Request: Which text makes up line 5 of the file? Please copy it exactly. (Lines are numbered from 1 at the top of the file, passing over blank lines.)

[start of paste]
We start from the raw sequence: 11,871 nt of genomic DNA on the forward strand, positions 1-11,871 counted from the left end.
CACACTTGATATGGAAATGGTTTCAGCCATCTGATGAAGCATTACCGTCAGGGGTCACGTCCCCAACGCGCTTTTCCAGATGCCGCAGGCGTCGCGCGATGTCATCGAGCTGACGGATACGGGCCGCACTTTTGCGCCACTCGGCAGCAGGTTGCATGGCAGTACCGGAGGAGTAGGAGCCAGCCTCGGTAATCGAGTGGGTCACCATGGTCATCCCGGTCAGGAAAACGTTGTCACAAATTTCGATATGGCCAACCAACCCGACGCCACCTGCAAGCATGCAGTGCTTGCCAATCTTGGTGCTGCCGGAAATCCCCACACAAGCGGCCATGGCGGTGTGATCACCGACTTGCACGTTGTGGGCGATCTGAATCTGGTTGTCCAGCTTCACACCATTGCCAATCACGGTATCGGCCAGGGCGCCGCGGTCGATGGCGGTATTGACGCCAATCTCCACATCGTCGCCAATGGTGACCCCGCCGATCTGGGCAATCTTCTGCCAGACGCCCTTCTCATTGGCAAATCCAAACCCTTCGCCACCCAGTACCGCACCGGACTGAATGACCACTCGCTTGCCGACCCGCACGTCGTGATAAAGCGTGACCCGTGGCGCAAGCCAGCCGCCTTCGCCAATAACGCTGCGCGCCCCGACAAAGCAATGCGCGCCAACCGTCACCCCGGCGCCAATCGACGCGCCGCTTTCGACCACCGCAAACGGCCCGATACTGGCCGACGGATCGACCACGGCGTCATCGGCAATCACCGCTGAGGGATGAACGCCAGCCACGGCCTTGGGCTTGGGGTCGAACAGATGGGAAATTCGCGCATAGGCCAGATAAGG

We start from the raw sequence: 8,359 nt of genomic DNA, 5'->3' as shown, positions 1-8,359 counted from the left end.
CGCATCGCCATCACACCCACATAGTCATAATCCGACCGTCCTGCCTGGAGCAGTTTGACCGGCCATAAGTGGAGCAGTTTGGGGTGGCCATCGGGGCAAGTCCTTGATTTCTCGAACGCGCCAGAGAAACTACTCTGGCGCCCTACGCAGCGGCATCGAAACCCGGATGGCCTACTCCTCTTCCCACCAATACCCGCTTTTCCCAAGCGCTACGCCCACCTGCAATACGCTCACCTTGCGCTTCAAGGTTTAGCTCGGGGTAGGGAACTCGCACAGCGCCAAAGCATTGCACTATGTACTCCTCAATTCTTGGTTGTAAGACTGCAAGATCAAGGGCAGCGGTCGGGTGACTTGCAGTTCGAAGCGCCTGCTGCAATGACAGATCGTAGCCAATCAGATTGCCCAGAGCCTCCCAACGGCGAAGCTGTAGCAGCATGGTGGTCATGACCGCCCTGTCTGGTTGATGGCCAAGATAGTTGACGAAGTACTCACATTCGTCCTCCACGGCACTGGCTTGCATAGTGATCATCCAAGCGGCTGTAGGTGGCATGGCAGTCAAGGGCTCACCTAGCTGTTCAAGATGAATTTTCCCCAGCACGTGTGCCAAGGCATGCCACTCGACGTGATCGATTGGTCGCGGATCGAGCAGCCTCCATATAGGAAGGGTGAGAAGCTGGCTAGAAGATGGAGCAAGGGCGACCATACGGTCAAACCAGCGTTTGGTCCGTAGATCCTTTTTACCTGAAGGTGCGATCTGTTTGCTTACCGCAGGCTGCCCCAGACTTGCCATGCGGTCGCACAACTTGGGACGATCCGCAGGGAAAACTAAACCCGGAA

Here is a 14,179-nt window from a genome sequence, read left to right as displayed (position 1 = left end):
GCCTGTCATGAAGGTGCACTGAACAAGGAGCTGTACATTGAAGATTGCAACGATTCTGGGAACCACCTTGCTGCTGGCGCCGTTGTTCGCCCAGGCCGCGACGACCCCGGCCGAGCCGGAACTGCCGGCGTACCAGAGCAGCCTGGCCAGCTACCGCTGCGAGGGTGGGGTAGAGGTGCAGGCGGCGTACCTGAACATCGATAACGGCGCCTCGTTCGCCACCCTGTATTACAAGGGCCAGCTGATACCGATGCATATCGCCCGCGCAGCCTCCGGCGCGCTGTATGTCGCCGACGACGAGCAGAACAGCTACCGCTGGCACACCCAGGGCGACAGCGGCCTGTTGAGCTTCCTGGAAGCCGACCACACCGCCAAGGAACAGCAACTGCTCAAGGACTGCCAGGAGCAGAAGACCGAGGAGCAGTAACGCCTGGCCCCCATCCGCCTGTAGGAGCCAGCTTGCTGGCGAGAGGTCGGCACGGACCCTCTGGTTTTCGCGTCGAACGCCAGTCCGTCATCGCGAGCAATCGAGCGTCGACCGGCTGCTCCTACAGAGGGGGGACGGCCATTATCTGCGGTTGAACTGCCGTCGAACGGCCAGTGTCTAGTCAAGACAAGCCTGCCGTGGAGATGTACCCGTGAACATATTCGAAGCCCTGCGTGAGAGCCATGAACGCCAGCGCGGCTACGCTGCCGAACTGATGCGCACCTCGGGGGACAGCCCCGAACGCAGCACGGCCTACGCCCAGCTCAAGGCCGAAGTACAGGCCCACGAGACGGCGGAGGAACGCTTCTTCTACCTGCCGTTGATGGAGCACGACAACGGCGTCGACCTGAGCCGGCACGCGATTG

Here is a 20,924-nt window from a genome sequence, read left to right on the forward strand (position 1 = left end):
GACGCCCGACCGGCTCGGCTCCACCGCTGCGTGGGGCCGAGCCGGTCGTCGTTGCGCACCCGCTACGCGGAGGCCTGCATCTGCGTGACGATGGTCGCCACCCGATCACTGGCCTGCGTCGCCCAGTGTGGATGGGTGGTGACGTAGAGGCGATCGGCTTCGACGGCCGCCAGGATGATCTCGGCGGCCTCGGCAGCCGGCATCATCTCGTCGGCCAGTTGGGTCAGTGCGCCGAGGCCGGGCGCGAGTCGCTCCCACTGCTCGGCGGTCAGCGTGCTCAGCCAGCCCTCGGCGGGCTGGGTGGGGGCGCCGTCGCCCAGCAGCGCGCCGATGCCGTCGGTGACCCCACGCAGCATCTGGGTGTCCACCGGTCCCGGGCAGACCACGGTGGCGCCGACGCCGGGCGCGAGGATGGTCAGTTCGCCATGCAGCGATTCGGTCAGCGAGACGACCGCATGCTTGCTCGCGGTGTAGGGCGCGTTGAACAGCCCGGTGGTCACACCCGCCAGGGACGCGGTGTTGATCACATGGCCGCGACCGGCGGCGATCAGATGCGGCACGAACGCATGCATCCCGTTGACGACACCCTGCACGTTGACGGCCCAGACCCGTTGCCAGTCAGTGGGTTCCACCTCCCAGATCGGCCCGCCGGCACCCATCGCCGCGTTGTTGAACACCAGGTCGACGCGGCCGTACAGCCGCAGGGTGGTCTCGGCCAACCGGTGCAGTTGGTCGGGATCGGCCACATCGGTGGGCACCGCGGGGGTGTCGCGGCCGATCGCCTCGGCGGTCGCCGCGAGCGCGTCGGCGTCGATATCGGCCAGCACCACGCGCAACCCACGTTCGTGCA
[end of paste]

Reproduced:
Here is a 14,179-nt window from a genome sequence, read left to right as displayed (position 1 = left end):